Written by Paresh Raja, CEO, Market Financial Solutions
There is plenty of speculation about how the UK’s departure from the EU at the end of March will impact the property market. Predictions vary from doom and gloom to strong and upbeat, but it is undeniable that there will be a period of readjustment as the country comes to terms with the new political and economic conditions brought on by Brexit.
It makes sense to start by looking at how the property market has performed since the EU referenced in June 2016.
In fact, real estate as an asset class has proven resilient in the face of political turbulence. The latest data from Halifax revealed that UK house prices rose at the fastest monthly rate in almost two years in December 2018, with the average cost of a home rising by 2.2%. This comes despite the political deadlock surrounding a Brexit withdrawal agreement.
As we have seen as a broader trend since the onset of the global financial crisis a decade ago, people clearly still look to property as a long-term investment, drawn to its historical performance in delivering significant capital gains.
Whatever form Brexit may take, many of the current projections for house price growth are optimistic. For example, Savills anticipates house prices to rise by almost 15% over the next five years, adding £32,000 to the price of the average home by 2023. This competitive climate means that those looking to invest in property in 2019 must be aware of the key trends shaping the market and ensure they can access the capital needed to fund these investments.
The rise of property hotspots
From first-time buyers to seasoned property investors, real estate remains a popular destination for investment. This is particularly true in emerging high-growth regional markets across the UK – and for good reason.
Growth is powering ahead in property markets in the Midlands and the North West of England, with regional hotspots like Manchester and Birmingham taking the reigns and driving average property values up.
House prices in Birmingham, for instance, are growing twice as fast as the national average at an impressive 5.6% per year. As a popular student city offering promising job prospects, the city has been attracting strong interest from students and young professionals.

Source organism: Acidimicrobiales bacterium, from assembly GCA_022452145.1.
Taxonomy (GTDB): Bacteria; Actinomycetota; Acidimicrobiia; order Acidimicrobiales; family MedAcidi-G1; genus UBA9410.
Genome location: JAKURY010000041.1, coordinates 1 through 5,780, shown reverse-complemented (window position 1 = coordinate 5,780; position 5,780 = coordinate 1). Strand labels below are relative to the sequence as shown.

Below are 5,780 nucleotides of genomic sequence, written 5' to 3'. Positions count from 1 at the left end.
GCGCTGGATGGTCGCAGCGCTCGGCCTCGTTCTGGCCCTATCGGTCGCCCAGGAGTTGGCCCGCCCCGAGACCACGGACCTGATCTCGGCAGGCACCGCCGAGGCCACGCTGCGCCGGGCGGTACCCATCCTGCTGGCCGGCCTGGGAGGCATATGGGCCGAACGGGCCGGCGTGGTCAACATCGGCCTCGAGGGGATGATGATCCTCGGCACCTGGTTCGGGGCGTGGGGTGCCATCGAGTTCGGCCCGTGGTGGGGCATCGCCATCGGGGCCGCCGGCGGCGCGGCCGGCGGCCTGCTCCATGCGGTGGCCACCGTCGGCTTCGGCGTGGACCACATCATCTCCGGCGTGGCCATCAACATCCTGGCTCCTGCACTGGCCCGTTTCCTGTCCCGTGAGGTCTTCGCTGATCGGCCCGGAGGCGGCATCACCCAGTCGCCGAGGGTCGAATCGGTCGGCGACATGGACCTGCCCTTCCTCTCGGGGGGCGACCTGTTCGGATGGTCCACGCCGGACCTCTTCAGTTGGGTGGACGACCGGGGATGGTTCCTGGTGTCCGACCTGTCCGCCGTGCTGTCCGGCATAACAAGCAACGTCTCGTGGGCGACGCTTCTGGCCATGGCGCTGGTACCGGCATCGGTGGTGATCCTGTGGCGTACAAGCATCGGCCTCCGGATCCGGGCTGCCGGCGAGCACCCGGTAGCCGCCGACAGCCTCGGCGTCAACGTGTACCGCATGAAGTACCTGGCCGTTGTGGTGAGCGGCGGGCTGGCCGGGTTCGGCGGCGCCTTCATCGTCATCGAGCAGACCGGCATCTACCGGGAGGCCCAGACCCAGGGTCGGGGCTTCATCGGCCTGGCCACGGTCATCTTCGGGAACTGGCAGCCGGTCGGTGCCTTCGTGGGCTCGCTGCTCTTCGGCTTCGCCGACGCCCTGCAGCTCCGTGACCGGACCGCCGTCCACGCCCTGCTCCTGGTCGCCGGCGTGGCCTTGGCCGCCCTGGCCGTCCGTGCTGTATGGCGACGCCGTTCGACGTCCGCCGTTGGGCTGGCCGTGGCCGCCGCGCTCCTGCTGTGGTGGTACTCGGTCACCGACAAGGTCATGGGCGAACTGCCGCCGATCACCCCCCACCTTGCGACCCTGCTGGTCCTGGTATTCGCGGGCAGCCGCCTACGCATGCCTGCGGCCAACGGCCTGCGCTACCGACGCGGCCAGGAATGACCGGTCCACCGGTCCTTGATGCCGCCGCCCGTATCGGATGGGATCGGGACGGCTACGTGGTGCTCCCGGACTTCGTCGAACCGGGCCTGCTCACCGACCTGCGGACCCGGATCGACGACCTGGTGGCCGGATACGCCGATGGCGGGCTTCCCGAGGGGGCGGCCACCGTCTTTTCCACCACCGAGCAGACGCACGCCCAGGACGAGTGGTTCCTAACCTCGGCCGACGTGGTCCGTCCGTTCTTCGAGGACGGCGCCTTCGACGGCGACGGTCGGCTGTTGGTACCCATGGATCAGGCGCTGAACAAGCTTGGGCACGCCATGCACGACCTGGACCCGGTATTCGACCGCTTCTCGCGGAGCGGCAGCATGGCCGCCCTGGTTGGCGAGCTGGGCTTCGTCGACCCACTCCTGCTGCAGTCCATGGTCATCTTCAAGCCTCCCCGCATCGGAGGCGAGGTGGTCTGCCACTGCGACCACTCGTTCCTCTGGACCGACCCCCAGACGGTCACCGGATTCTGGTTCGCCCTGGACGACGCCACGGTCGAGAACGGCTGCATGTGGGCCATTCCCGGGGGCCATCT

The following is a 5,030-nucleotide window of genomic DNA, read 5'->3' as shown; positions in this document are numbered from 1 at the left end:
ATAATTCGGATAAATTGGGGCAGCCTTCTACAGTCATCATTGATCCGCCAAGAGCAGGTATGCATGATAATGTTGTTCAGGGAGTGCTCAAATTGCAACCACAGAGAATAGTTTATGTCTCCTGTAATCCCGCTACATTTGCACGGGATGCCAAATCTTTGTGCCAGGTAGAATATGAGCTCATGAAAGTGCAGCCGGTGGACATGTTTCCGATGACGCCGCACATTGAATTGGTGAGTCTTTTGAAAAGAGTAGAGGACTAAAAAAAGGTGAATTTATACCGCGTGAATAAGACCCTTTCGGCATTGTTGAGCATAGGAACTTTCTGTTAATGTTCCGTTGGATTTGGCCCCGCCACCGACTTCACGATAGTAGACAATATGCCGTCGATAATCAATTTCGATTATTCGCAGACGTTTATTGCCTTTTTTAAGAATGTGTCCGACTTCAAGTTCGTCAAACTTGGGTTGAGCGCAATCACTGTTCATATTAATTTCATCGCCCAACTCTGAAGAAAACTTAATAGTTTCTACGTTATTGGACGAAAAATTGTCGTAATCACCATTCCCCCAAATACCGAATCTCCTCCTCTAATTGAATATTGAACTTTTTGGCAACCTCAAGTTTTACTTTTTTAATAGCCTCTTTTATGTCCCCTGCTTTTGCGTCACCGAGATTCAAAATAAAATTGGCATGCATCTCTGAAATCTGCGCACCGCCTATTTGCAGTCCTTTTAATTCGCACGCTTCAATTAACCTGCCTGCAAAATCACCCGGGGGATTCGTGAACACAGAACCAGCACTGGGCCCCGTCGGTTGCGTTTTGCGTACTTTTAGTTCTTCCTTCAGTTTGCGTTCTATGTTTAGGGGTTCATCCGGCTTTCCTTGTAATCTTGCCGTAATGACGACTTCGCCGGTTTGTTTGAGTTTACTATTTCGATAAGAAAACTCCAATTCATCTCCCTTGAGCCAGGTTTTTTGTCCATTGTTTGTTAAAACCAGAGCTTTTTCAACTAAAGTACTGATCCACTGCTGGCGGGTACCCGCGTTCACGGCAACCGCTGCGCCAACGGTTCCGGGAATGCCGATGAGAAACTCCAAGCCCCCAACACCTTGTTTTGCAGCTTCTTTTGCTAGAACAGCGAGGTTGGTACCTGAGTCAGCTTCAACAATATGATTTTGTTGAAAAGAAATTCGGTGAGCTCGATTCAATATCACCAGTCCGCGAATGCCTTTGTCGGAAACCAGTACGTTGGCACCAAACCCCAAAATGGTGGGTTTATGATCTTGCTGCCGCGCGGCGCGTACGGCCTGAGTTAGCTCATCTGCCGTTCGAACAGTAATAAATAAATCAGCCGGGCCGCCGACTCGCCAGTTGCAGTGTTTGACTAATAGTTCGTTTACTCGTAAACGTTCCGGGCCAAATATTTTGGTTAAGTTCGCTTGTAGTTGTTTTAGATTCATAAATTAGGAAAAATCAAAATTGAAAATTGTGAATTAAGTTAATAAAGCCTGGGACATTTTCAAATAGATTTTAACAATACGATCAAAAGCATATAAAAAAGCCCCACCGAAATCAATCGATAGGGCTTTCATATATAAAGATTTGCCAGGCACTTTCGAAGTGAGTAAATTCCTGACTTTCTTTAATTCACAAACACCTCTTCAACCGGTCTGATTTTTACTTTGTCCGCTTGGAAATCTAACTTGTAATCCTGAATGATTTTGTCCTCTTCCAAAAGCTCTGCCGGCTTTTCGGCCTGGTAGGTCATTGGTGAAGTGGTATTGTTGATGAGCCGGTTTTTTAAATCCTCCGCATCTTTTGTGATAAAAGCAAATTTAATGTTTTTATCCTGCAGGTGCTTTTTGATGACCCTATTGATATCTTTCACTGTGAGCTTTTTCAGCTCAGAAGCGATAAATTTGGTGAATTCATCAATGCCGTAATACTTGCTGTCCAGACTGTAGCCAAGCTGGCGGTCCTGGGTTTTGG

What’s more it has seen strong investment into the development of its transport links and infrastructure to meet the needs of those relocating out of traditional hotspot like London. Combined these factors have led to Birmingham – and the Midlands more generally – establishing itself as a popular destination for buy-to-let investors.
Prime property in the capital
Of course, not all areas of the UK can match the rapid growth seen in the likes of Birmingham, and house prices in the capital have stagnated as people wait for Brexit to unfold. Demand for property, however, remains consistently strong – particularly when it comes to London’s prime property market.
High net-worth individuals have in fact been taking advantage of property opportunities on offer as a result of Brexit uncertainty, with new figures revealing that there has been a 50% spike in the number of homes sold for over £10 million since the EU referendum vote.
The private rental market has also remained resilient. Most regions in the UK experienced steady growth in 2018, led by a rise of almost 5% in London. It’s clear that there’s a sustained demand for property in the UK, particularly with young professionals driving demand for rental homes in the capital and bustling property hotspots.
Taking advantage of property investment in 2019
For those looking to invest in bricks and mortar over the coming 12 months, there are other trends to be aware of.
Firstly, the number of house sales falling through increased sharply in the last quarter of 2018, with some 49.9% of all house sales in England and Wales failing to reach completion.
As prospective homebuyers consider property investment for 2019, they must ensure that they have fast access to finance to be able to successfully complete on a purchase and avoid getting stuck in a property chain.
Moreover, access to capital is becoming increasingly difficult as traditional banks become hesitant to lend amidst Brexit uncertainty. According to figures from the Bank of England, mortgage approvals dipped to a seven-month low in November last year; meanwhile, overall lending from high street banks to UK businesses also remained subdued with a 1.7% contraction over the past 12 months.
For those who have encountered difficulties with traditional lenders, or who require a specialist financial product, there are a growing number of alternative finance providers are on hand to provide support to those in need of quick finance, or those struggling to obtain a traditional mortgage.
Lenders like Market Financial Solutions, for instance, examine applications on a case-by-case and can provide bridging finance that is tailored to a client’s individual needs – giving them the flexibility they need to secure a property purchase in a timely manner.
Those who’ve kept a keen eye on how the property market reacts to political and economic shifts will have seen the resilience of the asset class over the past decade. This is particularly important as we gear towards Brexit – whatever form it may take.
After all, real estate’s unrivalled ability to adjust to changes has ensured that it remains a strong commodity, particularly for investors looking to the long-terms gains on offer. And as the UK prepares for the transition of leaving the EU, having fast access to finance and a good understanding of property trends will ensure that property investors can seize the opportunities that become available.